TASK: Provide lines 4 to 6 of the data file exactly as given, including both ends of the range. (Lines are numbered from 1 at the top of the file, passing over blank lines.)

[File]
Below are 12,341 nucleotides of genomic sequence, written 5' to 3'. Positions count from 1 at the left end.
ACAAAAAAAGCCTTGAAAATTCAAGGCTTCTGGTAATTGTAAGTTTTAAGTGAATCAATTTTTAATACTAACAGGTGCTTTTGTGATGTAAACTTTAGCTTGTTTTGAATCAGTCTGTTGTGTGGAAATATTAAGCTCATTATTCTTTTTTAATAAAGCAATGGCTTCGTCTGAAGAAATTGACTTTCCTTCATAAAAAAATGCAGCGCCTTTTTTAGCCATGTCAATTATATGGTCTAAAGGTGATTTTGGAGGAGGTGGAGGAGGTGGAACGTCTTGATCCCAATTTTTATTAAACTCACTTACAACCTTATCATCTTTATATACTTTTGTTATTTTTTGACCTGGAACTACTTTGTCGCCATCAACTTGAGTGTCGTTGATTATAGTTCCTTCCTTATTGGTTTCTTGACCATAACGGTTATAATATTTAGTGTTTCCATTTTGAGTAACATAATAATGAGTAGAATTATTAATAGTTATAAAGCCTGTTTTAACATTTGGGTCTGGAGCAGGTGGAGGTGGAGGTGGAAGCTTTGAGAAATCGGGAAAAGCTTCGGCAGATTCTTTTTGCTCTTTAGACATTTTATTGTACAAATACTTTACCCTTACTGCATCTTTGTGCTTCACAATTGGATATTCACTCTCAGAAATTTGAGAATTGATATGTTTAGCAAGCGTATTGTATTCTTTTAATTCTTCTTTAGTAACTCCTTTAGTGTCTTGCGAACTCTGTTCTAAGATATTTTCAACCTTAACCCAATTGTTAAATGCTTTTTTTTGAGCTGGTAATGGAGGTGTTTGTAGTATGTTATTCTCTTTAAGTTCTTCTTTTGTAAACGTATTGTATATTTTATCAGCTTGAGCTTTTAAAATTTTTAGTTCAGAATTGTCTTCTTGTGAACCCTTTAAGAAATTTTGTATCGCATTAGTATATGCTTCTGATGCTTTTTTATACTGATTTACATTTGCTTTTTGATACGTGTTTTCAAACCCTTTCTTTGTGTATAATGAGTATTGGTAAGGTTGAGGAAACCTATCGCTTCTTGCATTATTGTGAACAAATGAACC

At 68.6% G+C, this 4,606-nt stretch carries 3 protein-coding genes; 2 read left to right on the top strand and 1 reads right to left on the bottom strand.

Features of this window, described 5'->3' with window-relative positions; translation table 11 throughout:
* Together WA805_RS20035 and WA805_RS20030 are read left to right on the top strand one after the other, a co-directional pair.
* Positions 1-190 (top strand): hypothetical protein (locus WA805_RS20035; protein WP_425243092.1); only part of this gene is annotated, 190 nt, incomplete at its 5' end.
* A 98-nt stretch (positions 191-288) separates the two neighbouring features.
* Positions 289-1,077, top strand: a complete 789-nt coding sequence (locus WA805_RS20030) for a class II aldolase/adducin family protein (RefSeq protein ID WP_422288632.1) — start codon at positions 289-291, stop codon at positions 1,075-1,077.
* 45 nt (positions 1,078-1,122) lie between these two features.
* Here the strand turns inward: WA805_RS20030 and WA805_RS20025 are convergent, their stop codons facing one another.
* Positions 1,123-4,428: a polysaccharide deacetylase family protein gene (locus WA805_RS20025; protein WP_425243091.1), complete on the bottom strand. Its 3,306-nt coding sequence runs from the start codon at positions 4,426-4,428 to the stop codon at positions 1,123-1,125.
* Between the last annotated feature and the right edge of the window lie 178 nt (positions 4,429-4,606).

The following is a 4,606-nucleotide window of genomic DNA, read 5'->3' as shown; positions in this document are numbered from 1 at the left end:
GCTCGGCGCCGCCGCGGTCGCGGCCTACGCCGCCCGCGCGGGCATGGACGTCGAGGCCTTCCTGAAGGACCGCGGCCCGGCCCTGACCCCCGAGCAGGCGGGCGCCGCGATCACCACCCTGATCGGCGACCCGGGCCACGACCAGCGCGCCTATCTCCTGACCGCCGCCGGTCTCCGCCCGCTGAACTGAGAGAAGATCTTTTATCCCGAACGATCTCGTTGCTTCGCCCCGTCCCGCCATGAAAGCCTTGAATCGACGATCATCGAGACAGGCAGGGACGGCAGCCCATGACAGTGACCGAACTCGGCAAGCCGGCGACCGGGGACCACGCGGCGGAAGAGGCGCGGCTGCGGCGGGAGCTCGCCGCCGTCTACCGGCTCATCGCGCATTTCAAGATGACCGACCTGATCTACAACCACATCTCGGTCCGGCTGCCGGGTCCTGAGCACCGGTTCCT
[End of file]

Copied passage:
Features of this window, described 5'->3' with window-relative positions; translation table 11 throughout:
* Together WA805_RS20035 and WA805_RS20030 are read left to right on the top strand one after the other, a co-directional pair.
* Positions 1-190 (top strand): hypothetical protein (locus WA805_RS20035; protein WP_425243092.1); only part of this gene is annotated, 190 nt, incomplete at its 5' end.